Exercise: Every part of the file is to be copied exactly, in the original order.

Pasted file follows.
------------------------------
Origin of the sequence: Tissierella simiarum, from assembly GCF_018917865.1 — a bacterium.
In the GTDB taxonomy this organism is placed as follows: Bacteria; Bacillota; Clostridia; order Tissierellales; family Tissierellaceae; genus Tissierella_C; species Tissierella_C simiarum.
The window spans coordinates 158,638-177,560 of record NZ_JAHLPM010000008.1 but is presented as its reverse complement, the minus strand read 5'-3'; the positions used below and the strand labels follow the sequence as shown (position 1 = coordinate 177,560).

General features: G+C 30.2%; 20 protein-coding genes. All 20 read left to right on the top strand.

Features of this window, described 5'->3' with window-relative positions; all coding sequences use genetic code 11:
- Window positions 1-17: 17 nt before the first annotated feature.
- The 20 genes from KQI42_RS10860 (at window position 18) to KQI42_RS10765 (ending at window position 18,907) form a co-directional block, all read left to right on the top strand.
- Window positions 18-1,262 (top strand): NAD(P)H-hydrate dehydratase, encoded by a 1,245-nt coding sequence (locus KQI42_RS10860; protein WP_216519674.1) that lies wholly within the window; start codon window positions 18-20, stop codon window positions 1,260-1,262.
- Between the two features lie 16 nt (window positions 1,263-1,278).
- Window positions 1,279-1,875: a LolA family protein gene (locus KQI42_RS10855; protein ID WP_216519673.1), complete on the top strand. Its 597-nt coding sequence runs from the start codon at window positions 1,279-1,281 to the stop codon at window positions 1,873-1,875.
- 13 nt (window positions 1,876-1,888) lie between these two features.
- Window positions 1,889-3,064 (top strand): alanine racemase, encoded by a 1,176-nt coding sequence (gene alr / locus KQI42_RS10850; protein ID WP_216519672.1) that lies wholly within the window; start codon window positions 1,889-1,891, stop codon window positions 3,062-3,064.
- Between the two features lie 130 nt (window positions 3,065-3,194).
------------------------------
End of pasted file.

Origin of the sequence: Tissierella simiarum, from assembly GCF_018917865.1 — a bacterium.
In the GTDB taxonomy this organism is placed as follows: Bacteria; Bacillota; Clostridia; order Tissierellales; family Tissierellaceae; genus Tissierella_C; species Tissierella_C simiarum.
The window spans coordinates 158,638-177,560 of record NZ_JAHLPM010000008.1 but is presented as its reverse complement, the minus strand read 5'-3'; the positions used below and the strand labels follow the sequence as shown (position 1 = coordinate 177,560).

General features: G+C 30.2%; 20 protein-coding genes. All 20 read left to right on the top strand.

Features of this window, described 5'->3' with window-relative positions; all coding sequences use genetic code 11:
- Window positions 1-17: 17 nt before the first annotated feature.
- The 20 genes from KQI42_RS10860 (at window position 18) to KQI42_RS10765 (ending at window position 18,907) form a co-directional block, all read left to right on the top strand.
- Window positions 18-1,262 (top strand): NAD(P)H-hydrate dehydratase, encoded by a 1,245-nt coding sequence (locus KQI42_RS10860; protein WP_216519674.1) that lies wholly within the window; start codon window positions 18-20, stop codon window positions 1,260-1,262.
- Between the two features lie 16 nt (window positions 1,263-1,278).
- Window positions 1,279-1,875: a LolA family protein gene (locus KQI42_RS10855; protein ID WP_216519673.1), complete on the top strand. Its 597-nt coding sequence runs from the start codon at window positions 1,279-1,281 to the stop codon at window positions 1,873-1,875.
- 13 nt (window positions 1,876-1,888) lie between these two features.
- Window positions 1,889-3,064 (top strand): alanine racemase, encoded by a 1,176-nt coding sequence (gene alr / locus KQI42_RS10850; protein ID WP_216519672.1) that lies wholly within the window; start codon window positions 1,889-1,891, stop codon window positions 3,062-3,064.
- Between the two features lie 130 nt (window positions 3,065-3,194).